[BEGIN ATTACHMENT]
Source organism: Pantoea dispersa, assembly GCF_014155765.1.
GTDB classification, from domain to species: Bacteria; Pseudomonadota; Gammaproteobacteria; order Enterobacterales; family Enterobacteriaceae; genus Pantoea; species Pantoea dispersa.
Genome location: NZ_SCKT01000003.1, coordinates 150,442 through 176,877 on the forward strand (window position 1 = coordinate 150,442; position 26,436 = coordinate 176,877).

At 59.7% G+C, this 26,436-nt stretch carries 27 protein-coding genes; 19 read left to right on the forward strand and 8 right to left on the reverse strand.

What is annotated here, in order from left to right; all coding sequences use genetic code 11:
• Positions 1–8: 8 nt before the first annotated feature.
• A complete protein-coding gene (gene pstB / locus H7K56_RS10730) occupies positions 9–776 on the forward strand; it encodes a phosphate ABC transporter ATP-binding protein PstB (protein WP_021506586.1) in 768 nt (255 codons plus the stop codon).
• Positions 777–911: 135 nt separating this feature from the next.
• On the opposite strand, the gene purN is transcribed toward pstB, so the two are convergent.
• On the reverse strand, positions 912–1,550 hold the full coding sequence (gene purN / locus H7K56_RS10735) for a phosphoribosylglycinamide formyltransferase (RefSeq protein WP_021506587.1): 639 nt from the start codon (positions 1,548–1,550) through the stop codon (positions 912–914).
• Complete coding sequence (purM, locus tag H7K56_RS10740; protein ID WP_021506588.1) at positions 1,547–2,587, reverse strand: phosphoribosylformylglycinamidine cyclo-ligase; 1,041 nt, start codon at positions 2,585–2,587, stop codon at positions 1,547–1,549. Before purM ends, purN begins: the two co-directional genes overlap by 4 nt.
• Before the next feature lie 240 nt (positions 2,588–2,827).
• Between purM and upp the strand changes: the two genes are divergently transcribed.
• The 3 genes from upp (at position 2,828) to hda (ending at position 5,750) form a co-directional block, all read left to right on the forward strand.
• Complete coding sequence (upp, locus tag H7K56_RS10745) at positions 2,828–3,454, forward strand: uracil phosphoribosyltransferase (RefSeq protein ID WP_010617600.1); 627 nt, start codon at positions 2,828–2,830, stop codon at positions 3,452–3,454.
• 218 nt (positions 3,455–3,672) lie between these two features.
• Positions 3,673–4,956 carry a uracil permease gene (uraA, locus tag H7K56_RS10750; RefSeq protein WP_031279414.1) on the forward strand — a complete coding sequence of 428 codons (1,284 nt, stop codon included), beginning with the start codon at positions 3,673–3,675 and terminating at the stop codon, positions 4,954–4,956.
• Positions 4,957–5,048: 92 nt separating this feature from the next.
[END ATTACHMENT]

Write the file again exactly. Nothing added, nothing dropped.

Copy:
Source organism: Pantoea dispersa, assembly GCF_014155765.1.
GTDB classification, from domain to species: Bacteria; Pseudomonadota; Gammaproteobacteria; order Enterobacterales; family Enterobacteriaceae; genus Pantoea; species Pantoea dispersa.
Genome location: NZ_SCKT01000003.1, coordinates 150,442 through 176,877 on the forward strand (window position 1 = coordinate 150,442; position 26,436 = coordinate 176,877).

At 59.7% G+C, this 26,436-nt stretch carries 27 protein-coding genes; 19 read left to right on the forward strand and 8 right to left on the reverse strand.

What is annotated here, in order from left to right; all coding sequences use genetic code 11:
• Positions 1–8: 8 nt before the first annotated feature.
• A complete protein-coding gene (gene pstB / locus H7K56_RS10730) occupies positions 9–776 on the forward strand; it encodes a phosphate ABC transporter ATP-binding protein PstB (protein WP_021506586.1) in 768 nt (255 codons plus the stop codon).
• Positions 777–911: 135 nt separating this feature from the next.
• On the opposite strand, the gene purN is transcribed toward pstB, so the two are convergent.
• On the reverse strand, positions 912–1,550 hold the full coding sequence (gene purN / locus H7K56_RS10735) for a phosphoribosylglycinamide formyltransferase (RefSeq protein WP_021506587.1): 639 nt from the start codon (positions 1,548–1,550) through the stop codon (positions 912–914).
• Complete coding sequence (purM, locus tag H7K56_RS10740; protein ID WP_021506588.1) at positions 1,547–2,587, reverse strand: phosphoribosylformylglycinamidine cyclo-ligase; 1,041 nt, start codon at positions 2,585–2,587, stop codon at positions 1,547–1,549. Before purM ends, purN begins: the two co-directional genes overlap by 4 nt.
• Before the next feature lie 240 nt (positions 2,588–2,827).
• Between purM and upp the strand changes: the two genes are divergently transcribed.
• The 3 genes from upp (at position 2,828) to hda (ending at position 5,750) form a co-directional block, all read left to right on the forward strand.
• Complete coding sequence (upp, locus tag H7K56_RS10745) at positions 2,828–3,454, forward strand: uracil phosphoribosyltransferase (RefSeq protein ID WP_010617600.1); 627 nt, start codon at positions 2,828–2,830, stop codon at positions 3,452–3,454.
• 218 nt (positions 3,455–3,672) lie between these two features.
• Positions 3,673–4,956 carry a uracil permease gene (uraA, locus tag H7K56_RS10750; RefSeq protein WP_031279414.1) on the forward strand — a complete coding sequence of 428 codons (1,284 nt, stop codon included), beginning with the start codon at positions 3,673–3,675 and terminating at the stop codon, positions 4,954–4,956.
• Positions 4,957–5,048: 92 nt separating this feature from the next.